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Linux$ rm someFile.txt
rm: remove write-protected file `someFile.txt'? y
Linux$ ls -l someFile*
ls: someFile*: No such file or directory
I am able to remove the file, even though I don't own the file, and I
don't have write permissions on the file, either. True, I do have write
permissions on the parent directory that holds the file. Maybe that's
why Linux lets me remove it?
What I'd like is to be able to set up permissions or other mechanisms
so that anybody can create a file in a directory, but if you don't own
the file or don't have write permisson on the file, then you can't
delete the file. Is that possible?
RESTRICTED DELETION FLAG OR STICKY BIT
The restricted deletion flag or sticky bit is a single bit, whose interpretation depends
on the file type. For directories, it prevents unprivileged users from removing or
renaming a file in the directory unless they own the file or the directory; this is
called the restricted deletion flag for the directory, and is commonly found on world-
writable directories like /tmp. For regular files on some older systems, the bit saves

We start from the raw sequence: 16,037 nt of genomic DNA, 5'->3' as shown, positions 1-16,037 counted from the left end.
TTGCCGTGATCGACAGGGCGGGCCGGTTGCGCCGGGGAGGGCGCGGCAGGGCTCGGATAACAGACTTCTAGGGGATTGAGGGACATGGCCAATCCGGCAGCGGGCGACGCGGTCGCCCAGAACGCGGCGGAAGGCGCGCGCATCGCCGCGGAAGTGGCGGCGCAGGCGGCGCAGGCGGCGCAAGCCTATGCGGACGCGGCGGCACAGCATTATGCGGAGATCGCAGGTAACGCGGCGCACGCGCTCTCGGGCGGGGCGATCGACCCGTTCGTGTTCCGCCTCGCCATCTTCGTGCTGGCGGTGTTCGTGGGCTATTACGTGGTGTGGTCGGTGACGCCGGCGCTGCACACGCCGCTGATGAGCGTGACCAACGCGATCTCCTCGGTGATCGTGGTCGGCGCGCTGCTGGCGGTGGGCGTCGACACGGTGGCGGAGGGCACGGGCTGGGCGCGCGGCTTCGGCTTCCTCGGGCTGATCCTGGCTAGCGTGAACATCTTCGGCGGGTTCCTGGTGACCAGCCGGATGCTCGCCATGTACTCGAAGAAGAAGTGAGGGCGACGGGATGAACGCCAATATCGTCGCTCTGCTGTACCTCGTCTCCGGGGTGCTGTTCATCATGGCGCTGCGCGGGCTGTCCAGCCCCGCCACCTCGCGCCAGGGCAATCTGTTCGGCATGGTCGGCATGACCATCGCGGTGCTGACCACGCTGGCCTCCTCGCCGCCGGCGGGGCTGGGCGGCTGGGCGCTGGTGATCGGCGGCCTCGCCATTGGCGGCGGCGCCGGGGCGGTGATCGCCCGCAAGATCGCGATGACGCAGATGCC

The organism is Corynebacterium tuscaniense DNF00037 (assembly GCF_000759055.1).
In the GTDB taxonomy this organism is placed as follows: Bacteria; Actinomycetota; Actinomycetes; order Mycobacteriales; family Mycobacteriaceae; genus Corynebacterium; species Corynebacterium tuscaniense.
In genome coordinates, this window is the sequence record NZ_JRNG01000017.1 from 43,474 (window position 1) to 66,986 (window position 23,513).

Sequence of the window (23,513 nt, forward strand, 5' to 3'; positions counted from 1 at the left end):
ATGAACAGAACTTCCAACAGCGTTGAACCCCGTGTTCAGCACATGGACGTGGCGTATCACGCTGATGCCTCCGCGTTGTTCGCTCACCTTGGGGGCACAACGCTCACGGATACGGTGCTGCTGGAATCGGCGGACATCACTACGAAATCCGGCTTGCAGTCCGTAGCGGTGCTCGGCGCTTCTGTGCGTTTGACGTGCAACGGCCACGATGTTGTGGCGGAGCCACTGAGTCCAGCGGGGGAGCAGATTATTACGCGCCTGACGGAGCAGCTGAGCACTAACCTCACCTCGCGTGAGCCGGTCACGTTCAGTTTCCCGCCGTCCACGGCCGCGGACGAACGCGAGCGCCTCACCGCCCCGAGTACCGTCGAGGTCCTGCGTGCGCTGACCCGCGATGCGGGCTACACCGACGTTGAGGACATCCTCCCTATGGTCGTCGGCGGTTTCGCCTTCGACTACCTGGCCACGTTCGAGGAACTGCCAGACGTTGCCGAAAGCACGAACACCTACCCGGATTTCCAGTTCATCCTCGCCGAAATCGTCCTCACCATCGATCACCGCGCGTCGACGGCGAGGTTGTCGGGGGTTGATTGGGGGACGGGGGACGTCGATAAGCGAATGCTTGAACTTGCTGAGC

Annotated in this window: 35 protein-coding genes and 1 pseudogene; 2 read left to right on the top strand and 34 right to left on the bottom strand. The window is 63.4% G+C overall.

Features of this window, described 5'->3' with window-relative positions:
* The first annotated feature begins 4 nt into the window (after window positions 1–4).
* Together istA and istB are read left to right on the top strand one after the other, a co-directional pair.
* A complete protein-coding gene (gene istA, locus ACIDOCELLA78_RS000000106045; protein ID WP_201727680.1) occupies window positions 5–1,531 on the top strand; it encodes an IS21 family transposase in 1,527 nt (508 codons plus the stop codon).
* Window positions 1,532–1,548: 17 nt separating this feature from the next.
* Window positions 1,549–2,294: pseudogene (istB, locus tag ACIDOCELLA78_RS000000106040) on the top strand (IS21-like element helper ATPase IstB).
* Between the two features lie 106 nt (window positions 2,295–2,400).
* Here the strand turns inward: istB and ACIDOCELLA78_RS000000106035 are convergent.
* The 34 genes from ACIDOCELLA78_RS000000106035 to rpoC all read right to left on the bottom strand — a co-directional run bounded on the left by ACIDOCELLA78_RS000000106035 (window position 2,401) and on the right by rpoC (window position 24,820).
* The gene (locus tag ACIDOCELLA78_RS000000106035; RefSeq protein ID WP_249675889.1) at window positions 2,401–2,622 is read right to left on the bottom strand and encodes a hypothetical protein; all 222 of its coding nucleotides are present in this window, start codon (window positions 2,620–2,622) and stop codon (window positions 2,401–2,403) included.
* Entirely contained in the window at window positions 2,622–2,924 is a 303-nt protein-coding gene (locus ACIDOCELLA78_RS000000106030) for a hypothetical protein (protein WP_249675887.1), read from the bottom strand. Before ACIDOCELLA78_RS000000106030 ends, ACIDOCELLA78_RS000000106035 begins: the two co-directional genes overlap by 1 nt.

the programís text image on the swap device so it will load more quickly when run; this
is called the sticky bit.
some files are owned by system of linux... its protected by system and denied from deleting in its directory coz, the system are using that file... But technically, if the file is write protected, you can't remove the file...:-D
Deleting a file writes to the directory and not the file. Since you have write access to the directory, you can delete a root owned file.
Those permissions are horrible for a home directory. You could use tmp instead as a globally writable directory, or create one for that purpose. If you look at the permissions of the /tmp directory, you will see that it has the sticky bit set.
A directory created for a globally writable samba share will have the same permissions, for the same reason. The "Samba 3 by Example" book (available in the samba-doc package) has a sample simple share including the steps to create the directory and subdirectories, including the permissions.